Sunday, 25 July 2021

Book Review: 'Swords & Sorceries Volume 2'




Book Review of: 
presented by DAVID A RILEY & JIM PITTS 
(June 2021, Parallel Universe Publications 
ISBN 978-19161109-8-4, 266 pp) 

‘We call a story Swords & Sorcery when it is an action tale, 
 derived from the traditions of the pulp magazine adventure story, 
 set in a land, age or world of the author’s invention – a milieu 
 in which magic actually works and the gods are real – a story, 
 moreover, which pits a stalwart warrior in direct conflict with 
the forces of supernatural evil’ – Lin Carter (1973)

Two moons. A wild and desolate landscape. A swordsman with an over-fondness for wine. Mike Chinn opens this evocative collection with some traditional elements, a sinister female mystic with a feline familiar, and gaunt fortress with supernatural secrets. In his 1987 study of fantastic sagas – ‘Wizards And Wild Romance’, Michael Moorcock observes that ‘epic fantasy can offer a world of metaphor in which to explore the rich, hidden territories deep within us.’ Not sure if that applies to “The Essence Of Dust”, but Mike Chinn’s tale does open out into the potential multiverse realms of the Internection where time and space melts into contradiction. 

Fantasy has deep story-telling roots that go all the way back to earliest human legends, myth-making and folk-tales of voyages into demon-haunted strangeness. It assumed a separate ‘Swords and Sorcery’ identity, different and distinct, around the time doomed Texan Robert E Howard unleashed the mighty-thewed Conan the Cimmerian for 1930s Pulp ‘Weird Tales’ editions, leading into Fritz Leiber who not only coined the term as a variant on the cheaply-produced Gladiatorial Sword-&-Sandals epic historical movies, but also spun the intriguing Fafhrd & The Gray Mouser tales. Clark Ashton Smith contributes ornate and elaborate fantasia of ‘The Empire Of The Necromancers’ in far-future Zothique, and L Sprague de Camp began anthologizing what he calls ‘a class of stories laid, not in the world as it is or was or will be, but as it ought to have been to make a good story.’ Until Moorcock’s brooding albino Elric of Melniboné adds his existential strife through the pages of ‘Science Fantasy’ magazine, all the wild way through to Sláine of ‘2000AD’ adventuring through warp-spasmed versions of Celtic myth in vivid art panels.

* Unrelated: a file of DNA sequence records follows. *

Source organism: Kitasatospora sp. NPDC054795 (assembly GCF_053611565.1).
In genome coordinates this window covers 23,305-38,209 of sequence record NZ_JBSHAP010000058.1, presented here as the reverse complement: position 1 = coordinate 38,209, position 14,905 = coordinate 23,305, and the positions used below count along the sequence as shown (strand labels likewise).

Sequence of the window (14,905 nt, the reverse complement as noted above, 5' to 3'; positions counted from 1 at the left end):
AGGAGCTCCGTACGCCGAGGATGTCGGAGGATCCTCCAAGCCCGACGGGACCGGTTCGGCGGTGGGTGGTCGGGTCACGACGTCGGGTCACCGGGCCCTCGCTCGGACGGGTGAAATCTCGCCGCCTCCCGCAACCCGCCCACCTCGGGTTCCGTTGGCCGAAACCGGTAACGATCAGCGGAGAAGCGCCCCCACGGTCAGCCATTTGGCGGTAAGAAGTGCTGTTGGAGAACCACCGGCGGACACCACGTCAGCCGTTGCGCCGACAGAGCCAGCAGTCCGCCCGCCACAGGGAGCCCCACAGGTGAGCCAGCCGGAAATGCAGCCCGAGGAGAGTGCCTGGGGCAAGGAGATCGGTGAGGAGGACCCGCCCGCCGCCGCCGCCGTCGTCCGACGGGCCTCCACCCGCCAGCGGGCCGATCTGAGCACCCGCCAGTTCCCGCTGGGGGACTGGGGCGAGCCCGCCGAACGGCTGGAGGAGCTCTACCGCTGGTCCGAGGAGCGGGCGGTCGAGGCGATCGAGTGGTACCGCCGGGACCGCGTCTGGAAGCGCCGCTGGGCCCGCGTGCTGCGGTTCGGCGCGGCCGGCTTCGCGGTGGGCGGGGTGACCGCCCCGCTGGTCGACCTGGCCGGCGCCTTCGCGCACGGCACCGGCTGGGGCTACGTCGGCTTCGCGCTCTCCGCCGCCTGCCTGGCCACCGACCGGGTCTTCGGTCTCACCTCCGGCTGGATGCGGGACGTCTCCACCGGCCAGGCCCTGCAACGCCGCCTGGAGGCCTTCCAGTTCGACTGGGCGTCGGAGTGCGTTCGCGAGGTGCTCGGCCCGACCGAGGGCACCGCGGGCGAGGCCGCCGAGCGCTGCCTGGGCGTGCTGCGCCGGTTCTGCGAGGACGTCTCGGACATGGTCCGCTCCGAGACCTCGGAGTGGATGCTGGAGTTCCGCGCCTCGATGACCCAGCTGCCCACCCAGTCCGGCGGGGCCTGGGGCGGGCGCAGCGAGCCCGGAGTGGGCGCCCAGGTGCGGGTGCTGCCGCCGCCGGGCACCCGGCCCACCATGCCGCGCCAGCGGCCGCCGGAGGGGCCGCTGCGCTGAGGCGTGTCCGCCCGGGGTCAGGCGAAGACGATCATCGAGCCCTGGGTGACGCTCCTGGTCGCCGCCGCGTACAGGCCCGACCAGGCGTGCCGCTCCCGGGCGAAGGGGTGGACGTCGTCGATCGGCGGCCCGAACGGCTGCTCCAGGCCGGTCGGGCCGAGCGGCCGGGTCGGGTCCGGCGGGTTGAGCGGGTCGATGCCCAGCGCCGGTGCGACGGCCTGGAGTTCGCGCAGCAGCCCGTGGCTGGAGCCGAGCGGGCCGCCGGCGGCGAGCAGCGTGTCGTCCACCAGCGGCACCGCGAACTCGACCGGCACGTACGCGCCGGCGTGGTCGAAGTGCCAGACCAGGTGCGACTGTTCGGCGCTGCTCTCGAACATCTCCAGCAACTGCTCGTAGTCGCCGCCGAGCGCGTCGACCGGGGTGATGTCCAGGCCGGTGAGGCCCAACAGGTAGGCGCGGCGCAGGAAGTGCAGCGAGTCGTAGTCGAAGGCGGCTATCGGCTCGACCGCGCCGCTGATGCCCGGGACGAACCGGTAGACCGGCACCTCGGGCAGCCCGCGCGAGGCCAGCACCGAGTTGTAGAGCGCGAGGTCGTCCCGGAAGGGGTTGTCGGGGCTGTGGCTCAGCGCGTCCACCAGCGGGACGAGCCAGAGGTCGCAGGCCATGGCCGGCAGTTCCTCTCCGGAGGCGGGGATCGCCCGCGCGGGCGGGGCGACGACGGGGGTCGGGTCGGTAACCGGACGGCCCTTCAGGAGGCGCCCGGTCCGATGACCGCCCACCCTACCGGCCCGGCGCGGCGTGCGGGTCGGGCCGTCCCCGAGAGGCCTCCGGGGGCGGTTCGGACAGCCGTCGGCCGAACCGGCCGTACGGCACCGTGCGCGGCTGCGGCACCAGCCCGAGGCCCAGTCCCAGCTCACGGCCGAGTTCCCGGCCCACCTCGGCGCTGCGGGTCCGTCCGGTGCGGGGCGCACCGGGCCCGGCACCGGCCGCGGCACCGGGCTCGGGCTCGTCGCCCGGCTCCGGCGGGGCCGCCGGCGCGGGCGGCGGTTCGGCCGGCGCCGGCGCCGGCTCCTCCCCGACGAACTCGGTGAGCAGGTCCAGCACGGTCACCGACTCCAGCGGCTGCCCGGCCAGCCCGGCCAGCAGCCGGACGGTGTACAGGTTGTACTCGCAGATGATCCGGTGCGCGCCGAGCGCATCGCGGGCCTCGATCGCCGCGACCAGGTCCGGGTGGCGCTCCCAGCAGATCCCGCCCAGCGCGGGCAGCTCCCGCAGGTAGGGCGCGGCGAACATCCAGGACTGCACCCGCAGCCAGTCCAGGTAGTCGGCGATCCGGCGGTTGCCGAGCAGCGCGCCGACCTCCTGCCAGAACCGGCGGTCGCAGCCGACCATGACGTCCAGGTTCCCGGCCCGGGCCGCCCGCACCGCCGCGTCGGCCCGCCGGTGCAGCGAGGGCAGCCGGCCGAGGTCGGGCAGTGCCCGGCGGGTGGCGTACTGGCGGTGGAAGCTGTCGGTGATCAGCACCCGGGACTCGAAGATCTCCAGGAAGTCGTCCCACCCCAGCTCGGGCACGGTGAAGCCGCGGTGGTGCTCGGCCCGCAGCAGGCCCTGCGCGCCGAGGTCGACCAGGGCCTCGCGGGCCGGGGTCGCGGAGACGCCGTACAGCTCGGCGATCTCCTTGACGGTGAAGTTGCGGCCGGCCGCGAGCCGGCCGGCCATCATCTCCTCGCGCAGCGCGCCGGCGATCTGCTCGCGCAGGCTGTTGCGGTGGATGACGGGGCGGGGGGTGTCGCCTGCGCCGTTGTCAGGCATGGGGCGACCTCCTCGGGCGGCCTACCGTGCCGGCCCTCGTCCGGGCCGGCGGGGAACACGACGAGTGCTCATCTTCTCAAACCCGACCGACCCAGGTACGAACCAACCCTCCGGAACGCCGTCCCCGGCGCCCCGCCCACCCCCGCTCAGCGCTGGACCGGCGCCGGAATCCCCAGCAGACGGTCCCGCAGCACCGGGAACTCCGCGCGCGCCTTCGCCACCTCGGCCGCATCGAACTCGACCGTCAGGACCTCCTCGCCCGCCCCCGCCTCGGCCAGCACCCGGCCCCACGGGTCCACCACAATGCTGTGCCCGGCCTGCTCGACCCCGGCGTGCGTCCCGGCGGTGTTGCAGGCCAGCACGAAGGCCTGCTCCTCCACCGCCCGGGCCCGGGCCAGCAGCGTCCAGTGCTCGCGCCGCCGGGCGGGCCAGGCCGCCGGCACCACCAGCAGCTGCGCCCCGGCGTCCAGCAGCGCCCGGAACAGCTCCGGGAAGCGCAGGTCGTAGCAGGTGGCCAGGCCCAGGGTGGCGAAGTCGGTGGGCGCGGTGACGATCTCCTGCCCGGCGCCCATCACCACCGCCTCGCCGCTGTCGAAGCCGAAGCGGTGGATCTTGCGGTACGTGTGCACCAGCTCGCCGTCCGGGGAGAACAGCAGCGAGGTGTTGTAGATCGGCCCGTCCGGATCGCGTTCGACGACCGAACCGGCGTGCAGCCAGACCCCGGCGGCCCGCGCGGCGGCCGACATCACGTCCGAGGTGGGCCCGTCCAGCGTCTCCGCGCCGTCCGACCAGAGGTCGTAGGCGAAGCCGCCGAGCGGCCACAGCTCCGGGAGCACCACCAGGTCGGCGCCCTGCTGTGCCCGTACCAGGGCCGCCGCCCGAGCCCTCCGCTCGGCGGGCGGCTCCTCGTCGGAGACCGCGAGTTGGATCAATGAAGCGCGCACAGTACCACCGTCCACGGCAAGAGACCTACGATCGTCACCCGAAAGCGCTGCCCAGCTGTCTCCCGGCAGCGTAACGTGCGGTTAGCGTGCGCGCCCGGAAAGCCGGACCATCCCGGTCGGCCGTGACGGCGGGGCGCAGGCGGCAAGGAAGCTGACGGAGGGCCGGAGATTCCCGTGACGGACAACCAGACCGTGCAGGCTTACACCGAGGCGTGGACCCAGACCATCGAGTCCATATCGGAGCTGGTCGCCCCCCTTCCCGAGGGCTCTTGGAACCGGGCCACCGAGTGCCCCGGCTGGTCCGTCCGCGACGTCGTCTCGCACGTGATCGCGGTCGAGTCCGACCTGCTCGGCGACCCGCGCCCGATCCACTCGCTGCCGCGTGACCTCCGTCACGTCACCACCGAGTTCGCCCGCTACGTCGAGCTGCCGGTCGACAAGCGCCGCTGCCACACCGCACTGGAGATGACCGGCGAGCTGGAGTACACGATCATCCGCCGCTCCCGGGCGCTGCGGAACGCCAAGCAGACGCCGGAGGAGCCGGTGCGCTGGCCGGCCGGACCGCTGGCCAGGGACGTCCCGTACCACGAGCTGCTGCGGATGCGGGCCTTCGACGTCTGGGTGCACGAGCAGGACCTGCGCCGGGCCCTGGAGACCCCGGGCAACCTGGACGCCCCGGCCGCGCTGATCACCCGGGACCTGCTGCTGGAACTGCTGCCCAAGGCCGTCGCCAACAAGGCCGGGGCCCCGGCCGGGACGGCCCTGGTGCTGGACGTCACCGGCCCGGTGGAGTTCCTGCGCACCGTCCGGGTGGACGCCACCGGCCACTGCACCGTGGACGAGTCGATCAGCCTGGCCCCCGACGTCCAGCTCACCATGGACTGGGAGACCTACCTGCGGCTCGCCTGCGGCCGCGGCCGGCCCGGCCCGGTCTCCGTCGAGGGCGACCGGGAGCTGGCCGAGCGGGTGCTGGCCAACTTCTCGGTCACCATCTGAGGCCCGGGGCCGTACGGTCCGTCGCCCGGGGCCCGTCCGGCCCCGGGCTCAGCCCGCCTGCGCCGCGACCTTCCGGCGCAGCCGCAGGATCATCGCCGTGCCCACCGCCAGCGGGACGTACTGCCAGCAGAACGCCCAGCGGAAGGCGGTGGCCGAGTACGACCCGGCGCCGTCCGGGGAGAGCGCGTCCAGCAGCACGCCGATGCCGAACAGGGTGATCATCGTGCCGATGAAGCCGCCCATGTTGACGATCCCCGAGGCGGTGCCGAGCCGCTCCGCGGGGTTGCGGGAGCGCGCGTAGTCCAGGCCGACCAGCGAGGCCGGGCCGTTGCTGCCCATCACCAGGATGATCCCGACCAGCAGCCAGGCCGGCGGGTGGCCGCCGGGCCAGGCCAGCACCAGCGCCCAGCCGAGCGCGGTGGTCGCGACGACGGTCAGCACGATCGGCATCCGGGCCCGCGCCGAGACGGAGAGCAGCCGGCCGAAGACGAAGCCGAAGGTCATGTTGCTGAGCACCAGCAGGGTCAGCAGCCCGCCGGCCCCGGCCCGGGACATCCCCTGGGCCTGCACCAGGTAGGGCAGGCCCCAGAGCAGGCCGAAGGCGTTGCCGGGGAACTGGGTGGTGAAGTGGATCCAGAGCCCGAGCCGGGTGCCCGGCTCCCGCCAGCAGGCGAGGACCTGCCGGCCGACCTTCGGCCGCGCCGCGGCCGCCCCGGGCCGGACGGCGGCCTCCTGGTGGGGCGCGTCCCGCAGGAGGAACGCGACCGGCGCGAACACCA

Although it has elements of Science Fiction, Swords & Sorcery is not bound by physical laws, and embraces all manner of outré magic alongside the generic brand of symbolic elusiveness that Moorcock’s essay identifies. Although beware magical elements, for they also have their own logics, and their trickster rules. As such, it’s a wide field for fictional invention. But, lest it descend into a leaden cliché of repetition, all genres and subgenres must evolve if that vitality is to remain. This new original anthology series from Parallel Universe Publications springs a host of new angles from a range of familiar and less-than familiar names, mixing in regulation heroic fantasy ingredients through the perception of a new generation of tale-spinners. Tais Teng – a Dutch SF writer and illustrator, uses an ‘inland sea’ that stretches from Jorsaleem to Baghdad as a location for twisting historical religions into new configurations, with skilled thief Esme Shadowkind, Shakan the Fleet and Hethor of Samarkand scheming to rewrite sacred text ‘Book Of Ormazd’ in a way that alters the world itself, using a bronze flying horse and a file of the prophet Zoroaster’s blood. Dev Agarwal’s “Stone Snake” uses a grimoire – not a ‘grey mare’, to liberate an entombed giantess in order to halt the evil resurgence of Dagon’s minions from an oceanic time before the human era. 

Also within pseudo-historical times there are ventures transgressing the secure boundaries of the Roman Empire into the barbarian horrors beyond in Martin Owton’s “Out In The Wildlands”, in a foray that such writers as Rosemary Sutcliff might initially have conjectured, albeit without the fiery demon confrontation. While Susan Murrie Macdonald – one of only three writers who also graces the first volume of this ongoing series, entrances with her Market storyteller regaling the beguilement of Azalea Swordmaid with her demon-born half-brother battling corpse-eating ghouls in the Cinader cemetery.